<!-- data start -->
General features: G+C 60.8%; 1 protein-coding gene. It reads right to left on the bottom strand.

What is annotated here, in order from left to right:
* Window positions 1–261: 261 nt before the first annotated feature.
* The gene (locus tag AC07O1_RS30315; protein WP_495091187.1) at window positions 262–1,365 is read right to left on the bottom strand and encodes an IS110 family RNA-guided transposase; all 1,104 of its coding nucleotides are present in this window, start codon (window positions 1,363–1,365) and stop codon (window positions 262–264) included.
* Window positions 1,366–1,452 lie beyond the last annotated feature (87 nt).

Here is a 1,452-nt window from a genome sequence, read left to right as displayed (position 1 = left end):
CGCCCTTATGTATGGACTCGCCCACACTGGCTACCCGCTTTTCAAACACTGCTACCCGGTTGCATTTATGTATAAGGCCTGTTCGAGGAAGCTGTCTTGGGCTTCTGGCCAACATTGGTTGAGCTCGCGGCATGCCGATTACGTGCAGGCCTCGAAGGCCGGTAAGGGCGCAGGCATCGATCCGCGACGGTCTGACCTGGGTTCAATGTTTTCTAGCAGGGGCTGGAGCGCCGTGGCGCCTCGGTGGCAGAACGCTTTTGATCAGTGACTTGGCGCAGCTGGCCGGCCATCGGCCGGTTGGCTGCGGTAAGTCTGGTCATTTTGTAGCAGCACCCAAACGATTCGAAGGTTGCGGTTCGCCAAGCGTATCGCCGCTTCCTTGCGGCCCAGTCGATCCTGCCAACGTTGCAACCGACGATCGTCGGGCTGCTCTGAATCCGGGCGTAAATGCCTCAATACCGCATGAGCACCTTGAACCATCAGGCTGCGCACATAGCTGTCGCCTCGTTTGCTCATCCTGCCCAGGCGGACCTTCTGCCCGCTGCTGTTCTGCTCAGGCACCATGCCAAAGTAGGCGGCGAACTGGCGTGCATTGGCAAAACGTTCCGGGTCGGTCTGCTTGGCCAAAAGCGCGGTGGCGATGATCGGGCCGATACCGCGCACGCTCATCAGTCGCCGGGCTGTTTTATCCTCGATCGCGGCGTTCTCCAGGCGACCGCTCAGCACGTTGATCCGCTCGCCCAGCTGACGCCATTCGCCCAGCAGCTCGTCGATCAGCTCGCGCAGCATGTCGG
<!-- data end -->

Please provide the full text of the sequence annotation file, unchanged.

General features: G+C 60.8%; 1 protein-coding gene. It reads right to left on the bottom strand.

What is annotated here, in order from left to right:
* Window positions 1–261: 261 nt before the first annotated feature.
* The gene (locus tag AC07O1_RS30315; protein WP_495091187.1) at window positions 262–1,365 is read right to left on the bottom strand and encodes an IS110 family RNA-guided transposase; all 1,104 of its coding nucleotides are present in this window, start codon (window positions 1,363–1,365) and stop codon (window positions 262–264) included.
* Window positions 1,366–1,452 lie beyond the last annotated feature (87 nt).

Here is a 1,452-nt window from a genome sequence, read left to right as displayed (position 1 = left end):
CGCCCTTATGTATGGACTCGCCCACACTGGCTACCCGCTTTTCAAACACTGCTACCCGGTTGCATTTATGTATAAGGCCTGTTCGAGGAAGCTGTCTTGGGCTTCTGGCCAACATTGGTTGAGCTCGCGGCATGCCGATTACGTGCAGGCCTCGAAGGCCGGTAAGGGCGCAGGCATCGATCCGCGACGGTCTGACCTGGGTTCAATGTTTTCTAGCAGGGGCTGGAGCGCCGTGGCGCCTCGGTGGCAGAACGCTTTTGATCAGTGACTTGGCGCAGCTGGCCGGCCATCGGCCGGTTGGCTGCGGTAAGTCTGGTCATTTTGTAGCAGCACCCAAACGATTCGAAGGTTGCGGTTCGCCAAGCGTATCGCCGCTTCCTTGCGGCCCAGTCGATCCTGCCAACGTTGCAACCGACGATCGTCGGGCTGCTCTGAATCCGGGCGTAAATGCCTCAATACCGCATGAGCACCTTGAACCATCAGGCTGCGCACATAGCTGTCGCCTCGTTTGCTCATCCTGCCCAGGCGGACCTTCTGCCCGCTGCTGTTCTGCTCAGGCACCATGCCAAAGTAGGCGGCGAACTGGCGTGCATTGGCAAAACGTTCCGGGTCGGTCTGCTTGGCCAAAAGCGCGGTGGCGATGATCGGGCCGATACCGCGCACGCTCATCAGTCGCCGGGCTGTTTTATCCTCGATCGCGGCGTTCTCCAGGCGACCGCTCAGCACGTTGATCCGCTCGCCCAGCTGACGCCATTCGCCCAGCAGCTCGTCGATCAGCTCGCGCAGCATGTCGG